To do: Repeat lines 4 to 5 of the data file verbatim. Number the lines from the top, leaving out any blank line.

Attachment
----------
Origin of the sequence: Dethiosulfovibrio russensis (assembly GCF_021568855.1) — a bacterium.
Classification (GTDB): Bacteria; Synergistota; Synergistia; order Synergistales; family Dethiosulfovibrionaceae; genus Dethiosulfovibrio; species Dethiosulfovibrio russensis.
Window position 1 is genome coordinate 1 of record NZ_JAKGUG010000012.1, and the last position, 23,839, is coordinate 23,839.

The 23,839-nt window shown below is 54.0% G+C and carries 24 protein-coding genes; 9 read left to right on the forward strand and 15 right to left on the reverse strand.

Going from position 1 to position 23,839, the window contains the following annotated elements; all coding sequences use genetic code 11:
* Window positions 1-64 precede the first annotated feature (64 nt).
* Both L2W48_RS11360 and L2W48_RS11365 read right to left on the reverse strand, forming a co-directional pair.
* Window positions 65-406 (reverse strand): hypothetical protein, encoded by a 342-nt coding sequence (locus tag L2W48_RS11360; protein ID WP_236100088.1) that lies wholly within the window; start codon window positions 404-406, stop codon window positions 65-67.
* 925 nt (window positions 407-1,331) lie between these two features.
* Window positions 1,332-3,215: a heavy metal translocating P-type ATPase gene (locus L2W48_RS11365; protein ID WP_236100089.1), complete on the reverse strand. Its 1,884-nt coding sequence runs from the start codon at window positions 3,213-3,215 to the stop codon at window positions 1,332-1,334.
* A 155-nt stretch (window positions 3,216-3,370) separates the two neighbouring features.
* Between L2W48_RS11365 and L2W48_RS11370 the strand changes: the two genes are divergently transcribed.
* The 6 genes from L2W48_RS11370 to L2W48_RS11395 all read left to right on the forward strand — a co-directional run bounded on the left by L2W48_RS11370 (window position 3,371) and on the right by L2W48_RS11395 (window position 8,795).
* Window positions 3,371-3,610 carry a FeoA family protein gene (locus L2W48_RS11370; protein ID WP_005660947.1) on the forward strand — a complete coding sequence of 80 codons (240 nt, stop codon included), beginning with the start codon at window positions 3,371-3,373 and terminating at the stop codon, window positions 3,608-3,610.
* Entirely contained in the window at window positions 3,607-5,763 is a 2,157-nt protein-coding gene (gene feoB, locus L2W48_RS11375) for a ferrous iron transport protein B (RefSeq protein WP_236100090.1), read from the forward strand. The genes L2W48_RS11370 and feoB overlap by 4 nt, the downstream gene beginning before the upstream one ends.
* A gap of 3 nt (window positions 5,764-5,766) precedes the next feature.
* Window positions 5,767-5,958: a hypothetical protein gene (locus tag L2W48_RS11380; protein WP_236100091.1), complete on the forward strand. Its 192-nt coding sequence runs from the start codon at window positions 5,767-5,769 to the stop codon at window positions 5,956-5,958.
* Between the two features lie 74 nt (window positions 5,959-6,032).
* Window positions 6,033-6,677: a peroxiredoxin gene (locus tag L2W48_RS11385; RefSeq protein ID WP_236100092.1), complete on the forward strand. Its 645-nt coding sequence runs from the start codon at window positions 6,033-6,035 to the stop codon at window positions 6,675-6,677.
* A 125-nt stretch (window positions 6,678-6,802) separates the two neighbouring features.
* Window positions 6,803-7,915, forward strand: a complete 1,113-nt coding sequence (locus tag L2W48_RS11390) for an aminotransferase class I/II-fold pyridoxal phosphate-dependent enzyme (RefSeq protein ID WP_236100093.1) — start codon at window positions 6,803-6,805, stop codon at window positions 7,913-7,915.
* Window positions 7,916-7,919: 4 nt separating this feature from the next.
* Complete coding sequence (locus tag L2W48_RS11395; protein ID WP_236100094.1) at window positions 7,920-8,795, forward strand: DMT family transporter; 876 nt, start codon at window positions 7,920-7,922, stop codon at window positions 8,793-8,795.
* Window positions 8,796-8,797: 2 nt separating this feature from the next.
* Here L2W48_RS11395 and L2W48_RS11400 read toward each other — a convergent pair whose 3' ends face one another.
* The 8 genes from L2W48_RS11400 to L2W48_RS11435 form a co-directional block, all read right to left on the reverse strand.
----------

The 23,839-nt window shown below is 54.0% G+C and carries 24 protein-coding genes; 9 read left to right on the forward strand and 15 right to left on the reverse strand.

Going from position 1 to position 23,839, the window contains the following annotated elements; all coding sequences use genetic code 11: